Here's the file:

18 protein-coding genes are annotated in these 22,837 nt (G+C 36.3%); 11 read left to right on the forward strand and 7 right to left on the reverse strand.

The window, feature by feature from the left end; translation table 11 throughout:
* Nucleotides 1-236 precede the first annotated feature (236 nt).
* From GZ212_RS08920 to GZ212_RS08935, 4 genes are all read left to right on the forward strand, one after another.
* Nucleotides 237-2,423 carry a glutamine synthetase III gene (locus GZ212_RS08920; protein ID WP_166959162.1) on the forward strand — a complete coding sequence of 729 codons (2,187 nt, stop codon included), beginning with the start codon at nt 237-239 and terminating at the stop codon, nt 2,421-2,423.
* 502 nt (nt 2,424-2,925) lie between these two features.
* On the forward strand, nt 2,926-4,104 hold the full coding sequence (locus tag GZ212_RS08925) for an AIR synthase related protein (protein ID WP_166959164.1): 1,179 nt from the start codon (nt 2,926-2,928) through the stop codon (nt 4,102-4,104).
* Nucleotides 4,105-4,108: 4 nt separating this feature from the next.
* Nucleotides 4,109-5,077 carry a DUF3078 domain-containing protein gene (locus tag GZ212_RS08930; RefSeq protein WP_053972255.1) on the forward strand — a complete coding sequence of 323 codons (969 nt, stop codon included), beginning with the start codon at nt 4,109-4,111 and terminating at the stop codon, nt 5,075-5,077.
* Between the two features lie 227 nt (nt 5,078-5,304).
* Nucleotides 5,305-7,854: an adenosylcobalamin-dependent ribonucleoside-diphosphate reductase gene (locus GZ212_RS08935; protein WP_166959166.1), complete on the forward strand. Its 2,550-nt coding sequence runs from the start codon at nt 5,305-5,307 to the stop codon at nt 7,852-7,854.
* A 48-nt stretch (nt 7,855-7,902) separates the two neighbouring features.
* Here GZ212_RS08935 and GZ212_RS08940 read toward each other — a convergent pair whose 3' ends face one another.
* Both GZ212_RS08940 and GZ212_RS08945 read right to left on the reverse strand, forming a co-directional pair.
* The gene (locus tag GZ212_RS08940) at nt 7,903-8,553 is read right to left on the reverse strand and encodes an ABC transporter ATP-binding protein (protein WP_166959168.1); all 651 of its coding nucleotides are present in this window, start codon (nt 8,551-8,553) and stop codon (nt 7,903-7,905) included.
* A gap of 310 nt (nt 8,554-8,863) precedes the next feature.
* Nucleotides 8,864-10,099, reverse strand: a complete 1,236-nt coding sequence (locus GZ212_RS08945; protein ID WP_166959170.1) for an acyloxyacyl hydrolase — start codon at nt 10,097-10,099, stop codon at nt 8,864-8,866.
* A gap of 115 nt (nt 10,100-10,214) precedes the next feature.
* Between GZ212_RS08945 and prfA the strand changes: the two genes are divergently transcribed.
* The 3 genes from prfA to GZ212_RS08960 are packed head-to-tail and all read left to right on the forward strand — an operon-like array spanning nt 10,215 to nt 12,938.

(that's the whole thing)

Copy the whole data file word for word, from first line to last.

18 protein-coding genes are annotated in these 22,837 nt (G+C 36.3%); 11 read left to right on the forward strand and 7 right to left on the reverse strand.

The window, feature by feature from the left end; translation table 11 throughout:
* Nucleotides 1-236 precede the first annotated feature (236 nt).
* From GZ212_RS08920 to GZ212_RS08935, 4 genes are all read left to right on the forward strand, one after another.
* Nucleotides 237-2,423 carry a glutamine synthetase III gene (locus GZ212_RS08920; protein ID WP_166959162.1) on the forward strand — a complete coding sequence of 729 codons (2,187 nt, stop codon included), beginning with the start codon at nt 237-239 and terminating at the stop codon, nt 2,421-2,423.
* 502 nt (nt 2,424-2,925) lie between these two features.
* On the forward strand, nt 2,926-4,104 hold the full coding sequence (locus tag GZ212_RS08925) for an AIR synthase related protein (protein ID WP_166959164.1): 1,179 nt from the start codon (nt 2,926-2,928) through the stop codon (nt 4,102-4,104).
* Nucleotides 4,105-4,108: 4 nt separating this feature from the next.
* Nucleotides 4,109-5,077 carry a DUF3078 domain-containing protein gene (locus tag GZ212_RS08930; RefSeq protein WP_053972255.1) on the forward strand — a complete coding sequence of 323 codons (969 nt, stop codon included), beginning with the start codon at nt 4,109-4,111 and terminating at the stop codon, nt 5,075-5,077.
* Between the two features lie 227 nt (nt 5,078-5,304).
* Nucleotides 5,305-7,854: an adenosylcobalamin-dependent ribonucleoside-diphosphate reductase gene (locus GZ212_RS08935; protein WP_166959166.1), complete on the forward strand. Its 2,550-nt coding sequence runs from the start codon at nt 5,305-5,307 to the stop codon at nt 7,852-7,854.
* A 48-nt stretch (nt 7,855-7,902) separates the two neighbouring features.
* Here GZ212_RS08935 and GZ212_RS08940 read toward each other — a convergent pair whose 3' ends face one another.
* Both GZ212_RS08940 and GZ212_RS08945 read right to left on the reverse strand, forming a co-directional pair.
* The gene (locus tag GZ212_RS08940) at nt 7,903-8,553 is read right to left on the reverse strand and encodes an ABC transporter ATP-binding protein (protein WP_166959168.1); all 651 of its coding nucleotides are present in this window, start codon (nt 8,551-8,553) and stop codon (nt 7,903-7,905) included.
* A gap of 310 nt (nt 8,554-8,863) precedes the next feature.
* Nucleotides 8,864-10,099, reverse strand: a complete 1,236-nt coding sequence (locus GZ212_RS08945; protein ID WP_166959170.1) for an acyloxyacyl hydrolase — start codon at nt 10,097-10,099, stop codon at nt 8,864-8,866.
* A gap of 115 nt (nt 10,100-10,214) precedes the next feature.
* Between GZ212_RS08945 and prfA the strand changes: the two genes are divergently transcribed.
* The 3 genes from prfA to GZ212_RS08960 are packed head-to-tail and all read left to right on the forward strand — an operon-like array spanning nt 10,215 to nt 12,938.